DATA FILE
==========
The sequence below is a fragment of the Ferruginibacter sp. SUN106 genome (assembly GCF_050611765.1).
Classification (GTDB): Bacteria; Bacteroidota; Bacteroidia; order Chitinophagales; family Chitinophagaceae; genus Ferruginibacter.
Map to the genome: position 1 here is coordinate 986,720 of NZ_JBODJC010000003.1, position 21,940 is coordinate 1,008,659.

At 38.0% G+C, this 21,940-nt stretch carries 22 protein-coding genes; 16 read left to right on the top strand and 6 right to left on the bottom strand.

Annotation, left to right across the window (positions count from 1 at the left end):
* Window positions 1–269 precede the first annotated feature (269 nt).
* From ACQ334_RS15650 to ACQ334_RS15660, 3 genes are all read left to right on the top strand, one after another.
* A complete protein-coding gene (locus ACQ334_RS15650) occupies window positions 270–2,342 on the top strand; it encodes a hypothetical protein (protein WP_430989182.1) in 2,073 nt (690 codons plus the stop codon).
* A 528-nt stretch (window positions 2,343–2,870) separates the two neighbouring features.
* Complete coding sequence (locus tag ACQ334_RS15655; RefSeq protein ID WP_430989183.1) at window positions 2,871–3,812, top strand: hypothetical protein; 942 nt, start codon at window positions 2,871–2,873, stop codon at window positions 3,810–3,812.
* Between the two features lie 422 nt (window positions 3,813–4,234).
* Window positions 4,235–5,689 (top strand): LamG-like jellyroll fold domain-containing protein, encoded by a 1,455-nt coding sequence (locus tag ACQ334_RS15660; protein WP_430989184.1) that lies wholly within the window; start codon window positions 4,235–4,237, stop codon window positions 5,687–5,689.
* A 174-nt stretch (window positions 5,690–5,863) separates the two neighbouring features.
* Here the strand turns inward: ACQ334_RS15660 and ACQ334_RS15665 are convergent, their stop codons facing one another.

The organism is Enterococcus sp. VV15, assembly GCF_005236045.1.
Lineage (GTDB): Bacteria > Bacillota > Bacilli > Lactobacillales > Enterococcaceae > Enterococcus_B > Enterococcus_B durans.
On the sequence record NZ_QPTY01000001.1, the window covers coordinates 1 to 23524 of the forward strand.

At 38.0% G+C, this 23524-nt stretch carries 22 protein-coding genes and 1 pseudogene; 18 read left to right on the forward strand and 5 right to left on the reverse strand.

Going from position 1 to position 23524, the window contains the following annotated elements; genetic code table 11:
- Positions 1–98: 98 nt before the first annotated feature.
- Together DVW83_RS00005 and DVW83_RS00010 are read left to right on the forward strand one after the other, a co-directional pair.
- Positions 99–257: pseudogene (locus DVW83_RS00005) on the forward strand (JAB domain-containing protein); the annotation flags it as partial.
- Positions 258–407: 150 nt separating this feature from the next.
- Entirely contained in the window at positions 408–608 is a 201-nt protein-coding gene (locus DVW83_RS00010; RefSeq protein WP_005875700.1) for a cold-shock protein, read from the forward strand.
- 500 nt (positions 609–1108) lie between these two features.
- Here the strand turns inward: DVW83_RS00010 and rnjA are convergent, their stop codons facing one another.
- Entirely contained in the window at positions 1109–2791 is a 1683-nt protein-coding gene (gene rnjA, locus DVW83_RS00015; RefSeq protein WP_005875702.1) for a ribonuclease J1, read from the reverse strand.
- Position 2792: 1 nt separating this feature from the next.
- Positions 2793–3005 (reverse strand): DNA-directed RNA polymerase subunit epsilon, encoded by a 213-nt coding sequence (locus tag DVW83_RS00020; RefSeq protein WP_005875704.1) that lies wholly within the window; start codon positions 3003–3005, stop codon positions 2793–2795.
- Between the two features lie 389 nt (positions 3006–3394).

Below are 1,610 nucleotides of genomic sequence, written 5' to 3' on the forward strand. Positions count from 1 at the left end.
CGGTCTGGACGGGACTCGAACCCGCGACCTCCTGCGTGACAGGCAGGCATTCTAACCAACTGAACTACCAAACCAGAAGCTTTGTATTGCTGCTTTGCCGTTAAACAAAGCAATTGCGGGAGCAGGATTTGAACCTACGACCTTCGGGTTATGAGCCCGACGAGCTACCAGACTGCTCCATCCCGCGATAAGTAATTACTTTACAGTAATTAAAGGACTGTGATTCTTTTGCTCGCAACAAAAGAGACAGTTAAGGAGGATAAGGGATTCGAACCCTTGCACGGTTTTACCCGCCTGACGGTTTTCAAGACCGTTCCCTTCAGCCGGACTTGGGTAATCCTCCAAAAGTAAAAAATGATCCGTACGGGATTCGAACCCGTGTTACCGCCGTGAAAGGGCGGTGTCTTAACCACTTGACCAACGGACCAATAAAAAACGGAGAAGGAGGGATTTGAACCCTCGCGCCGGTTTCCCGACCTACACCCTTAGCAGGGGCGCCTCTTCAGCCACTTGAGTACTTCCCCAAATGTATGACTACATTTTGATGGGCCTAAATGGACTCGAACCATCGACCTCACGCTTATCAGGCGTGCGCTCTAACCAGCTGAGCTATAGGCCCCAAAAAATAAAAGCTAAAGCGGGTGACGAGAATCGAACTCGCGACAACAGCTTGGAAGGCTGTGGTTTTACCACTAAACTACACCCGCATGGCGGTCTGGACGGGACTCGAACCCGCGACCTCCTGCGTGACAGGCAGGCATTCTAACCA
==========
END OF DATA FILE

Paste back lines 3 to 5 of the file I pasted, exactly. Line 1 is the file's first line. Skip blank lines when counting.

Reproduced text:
Map to the genome: position 1 here is coordinate 986,720 of NZ_JBODJC010000003.1, position 21,940 is coordinate 1,008,659.

At 38.0% G+C, this 21,940-nt stretch carries 22 protein-coding genes; 16 read left to right on the top strand and 6 right to left on the bottom strand.

Annotation, left to right across the window (positions count from 1 at the left end):